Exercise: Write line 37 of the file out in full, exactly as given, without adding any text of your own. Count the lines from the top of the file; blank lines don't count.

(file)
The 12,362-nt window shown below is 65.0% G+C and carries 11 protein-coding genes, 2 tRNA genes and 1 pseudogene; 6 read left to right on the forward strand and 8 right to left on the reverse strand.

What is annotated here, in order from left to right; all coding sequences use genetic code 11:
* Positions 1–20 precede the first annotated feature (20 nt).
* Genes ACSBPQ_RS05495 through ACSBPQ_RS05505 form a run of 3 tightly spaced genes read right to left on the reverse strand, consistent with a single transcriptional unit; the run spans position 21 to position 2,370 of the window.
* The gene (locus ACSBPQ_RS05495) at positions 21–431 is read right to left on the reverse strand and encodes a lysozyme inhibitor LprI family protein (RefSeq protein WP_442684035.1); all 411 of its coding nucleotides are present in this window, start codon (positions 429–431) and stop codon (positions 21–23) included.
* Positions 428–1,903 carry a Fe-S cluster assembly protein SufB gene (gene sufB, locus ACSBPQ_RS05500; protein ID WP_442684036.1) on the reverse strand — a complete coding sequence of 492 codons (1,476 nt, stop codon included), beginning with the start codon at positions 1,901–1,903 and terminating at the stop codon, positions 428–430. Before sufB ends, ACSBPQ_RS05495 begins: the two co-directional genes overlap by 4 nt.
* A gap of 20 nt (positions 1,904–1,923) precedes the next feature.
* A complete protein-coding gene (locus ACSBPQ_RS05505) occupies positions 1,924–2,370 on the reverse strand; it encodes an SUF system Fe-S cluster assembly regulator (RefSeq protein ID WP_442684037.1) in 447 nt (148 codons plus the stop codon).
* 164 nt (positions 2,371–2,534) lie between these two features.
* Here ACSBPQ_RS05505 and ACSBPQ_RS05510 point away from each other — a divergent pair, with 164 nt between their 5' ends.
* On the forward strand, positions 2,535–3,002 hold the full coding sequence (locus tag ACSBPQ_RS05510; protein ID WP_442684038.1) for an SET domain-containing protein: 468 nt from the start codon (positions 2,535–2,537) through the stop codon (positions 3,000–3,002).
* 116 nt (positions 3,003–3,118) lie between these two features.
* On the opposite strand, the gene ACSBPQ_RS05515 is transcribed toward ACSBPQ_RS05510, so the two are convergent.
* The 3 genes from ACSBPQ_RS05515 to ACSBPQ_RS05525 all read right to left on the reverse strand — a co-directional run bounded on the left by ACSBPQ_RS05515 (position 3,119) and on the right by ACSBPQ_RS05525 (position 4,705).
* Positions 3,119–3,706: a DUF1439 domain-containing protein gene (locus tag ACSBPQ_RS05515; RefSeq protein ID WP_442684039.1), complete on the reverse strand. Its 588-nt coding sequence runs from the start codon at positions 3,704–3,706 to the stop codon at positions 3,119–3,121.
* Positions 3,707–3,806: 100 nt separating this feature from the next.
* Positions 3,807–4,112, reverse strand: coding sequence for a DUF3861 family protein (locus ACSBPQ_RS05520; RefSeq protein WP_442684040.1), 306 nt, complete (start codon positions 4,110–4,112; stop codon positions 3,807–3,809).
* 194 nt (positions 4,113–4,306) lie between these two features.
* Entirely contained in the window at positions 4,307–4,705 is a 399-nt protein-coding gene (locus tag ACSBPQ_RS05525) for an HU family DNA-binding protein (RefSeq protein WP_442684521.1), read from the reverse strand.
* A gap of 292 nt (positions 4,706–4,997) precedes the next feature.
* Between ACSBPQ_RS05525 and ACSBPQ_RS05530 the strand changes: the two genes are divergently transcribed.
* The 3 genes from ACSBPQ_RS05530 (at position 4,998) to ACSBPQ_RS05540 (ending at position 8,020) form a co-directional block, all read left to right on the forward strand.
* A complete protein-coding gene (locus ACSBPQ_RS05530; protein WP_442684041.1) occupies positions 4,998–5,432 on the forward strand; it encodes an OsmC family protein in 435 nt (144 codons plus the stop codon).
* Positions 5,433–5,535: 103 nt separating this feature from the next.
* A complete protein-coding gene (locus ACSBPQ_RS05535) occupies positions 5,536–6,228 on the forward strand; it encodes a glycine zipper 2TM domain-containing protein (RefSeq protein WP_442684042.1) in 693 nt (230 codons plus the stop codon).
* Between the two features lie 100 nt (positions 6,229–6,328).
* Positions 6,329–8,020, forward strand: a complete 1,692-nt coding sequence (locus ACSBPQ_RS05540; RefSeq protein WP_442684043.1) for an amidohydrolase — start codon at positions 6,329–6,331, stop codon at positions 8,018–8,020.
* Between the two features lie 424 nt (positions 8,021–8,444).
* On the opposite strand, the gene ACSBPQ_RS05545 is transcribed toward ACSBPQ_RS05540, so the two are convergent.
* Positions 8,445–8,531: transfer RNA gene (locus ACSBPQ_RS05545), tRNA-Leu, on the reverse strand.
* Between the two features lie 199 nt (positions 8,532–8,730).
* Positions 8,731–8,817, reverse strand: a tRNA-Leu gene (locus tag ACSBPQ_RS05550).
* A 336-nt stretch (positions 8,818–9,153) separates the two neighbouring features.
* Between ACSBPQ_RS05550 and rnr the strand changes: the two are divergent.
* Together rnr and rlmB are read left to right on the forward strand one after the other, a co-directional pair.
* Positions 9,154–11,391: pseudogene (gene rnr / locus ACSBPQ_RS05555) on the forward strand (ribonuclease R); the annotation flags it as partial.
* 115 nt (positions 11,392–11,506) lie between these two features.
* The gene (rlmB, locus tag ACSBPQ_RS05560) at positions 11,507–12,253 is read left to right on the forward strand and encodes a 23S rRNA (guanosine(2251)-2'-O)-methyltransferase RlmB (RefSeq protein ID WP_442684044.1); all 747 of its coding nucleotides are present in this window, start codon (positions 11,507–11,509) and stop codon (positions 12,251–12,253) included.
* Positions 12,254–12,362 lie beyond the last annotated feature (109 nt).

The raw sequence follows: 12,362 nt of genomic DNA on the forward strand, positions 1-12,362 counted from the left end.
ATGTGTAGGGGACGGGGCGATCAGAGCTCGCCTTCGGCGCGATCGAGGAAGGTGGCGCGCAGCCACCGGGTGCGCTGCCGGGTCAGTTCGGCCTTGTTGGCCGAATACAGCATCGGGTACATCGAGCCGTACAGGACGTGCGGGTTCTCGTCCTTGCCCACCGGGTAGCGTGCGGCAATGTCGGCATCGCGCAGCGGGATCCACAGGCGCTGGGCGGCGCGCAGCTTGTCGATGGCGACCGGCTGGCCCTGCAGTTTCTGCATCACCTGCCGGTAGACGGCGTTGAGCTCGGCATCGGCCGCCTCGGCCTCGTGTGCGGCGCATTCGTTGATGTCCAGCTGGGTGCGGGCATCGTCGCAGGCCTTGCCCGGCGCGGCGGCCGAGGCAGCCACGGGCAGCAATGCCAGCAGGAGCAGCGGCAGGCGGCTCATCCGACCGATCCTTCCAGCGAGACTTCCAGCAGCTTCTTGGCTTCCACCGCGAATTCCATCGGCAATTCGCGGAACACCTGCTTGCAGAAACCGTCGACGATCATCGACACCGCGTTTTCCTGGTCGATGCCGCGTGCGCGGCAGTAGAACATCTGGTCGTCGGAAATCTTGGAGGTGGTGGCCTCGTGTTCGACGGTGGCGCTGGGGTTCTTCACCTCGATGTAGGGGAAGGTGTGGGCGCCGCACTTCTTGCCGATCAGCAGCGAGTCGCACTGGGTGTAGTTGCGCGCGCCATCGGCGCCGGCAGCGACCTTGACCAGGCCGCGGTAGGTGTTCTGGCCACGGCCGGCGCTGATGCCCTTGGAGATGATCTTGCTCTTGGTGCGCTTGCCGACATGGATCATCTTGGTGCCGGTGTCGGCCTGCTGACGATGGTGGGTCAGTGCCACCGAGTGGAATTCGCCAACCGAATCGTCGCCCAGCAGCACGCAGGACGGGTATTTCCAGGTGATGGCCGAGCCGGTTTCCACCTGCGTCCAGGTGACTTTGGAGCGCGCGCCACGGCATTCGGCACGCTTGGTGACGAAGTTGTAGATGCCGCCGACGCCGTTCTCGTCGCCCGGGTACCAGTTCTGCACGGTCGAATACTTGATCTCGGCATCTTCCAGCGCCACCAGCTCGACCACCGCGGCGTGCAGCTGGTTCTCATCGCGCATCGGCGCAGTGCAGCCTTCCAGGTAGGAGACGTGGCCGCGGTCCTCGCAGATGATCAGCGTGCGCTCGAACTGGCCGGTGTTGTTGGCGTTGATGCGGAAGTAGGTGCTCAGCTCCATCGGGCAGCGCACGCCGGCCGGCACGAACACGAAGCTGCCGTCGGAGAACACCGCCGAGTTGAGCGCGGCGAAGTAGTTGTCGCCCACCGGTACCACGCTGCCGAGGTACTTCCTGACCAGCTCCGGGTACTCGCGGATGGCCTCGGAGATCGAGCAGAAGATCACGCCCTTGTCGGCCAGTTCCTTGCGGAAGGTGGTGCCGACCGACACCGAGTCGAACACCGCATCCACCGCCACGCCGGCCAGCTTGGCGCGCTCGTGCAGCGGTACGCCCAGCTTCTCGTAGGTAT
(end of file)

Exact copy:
* 115 nt (positions 11,392–11,506) lie between these two features.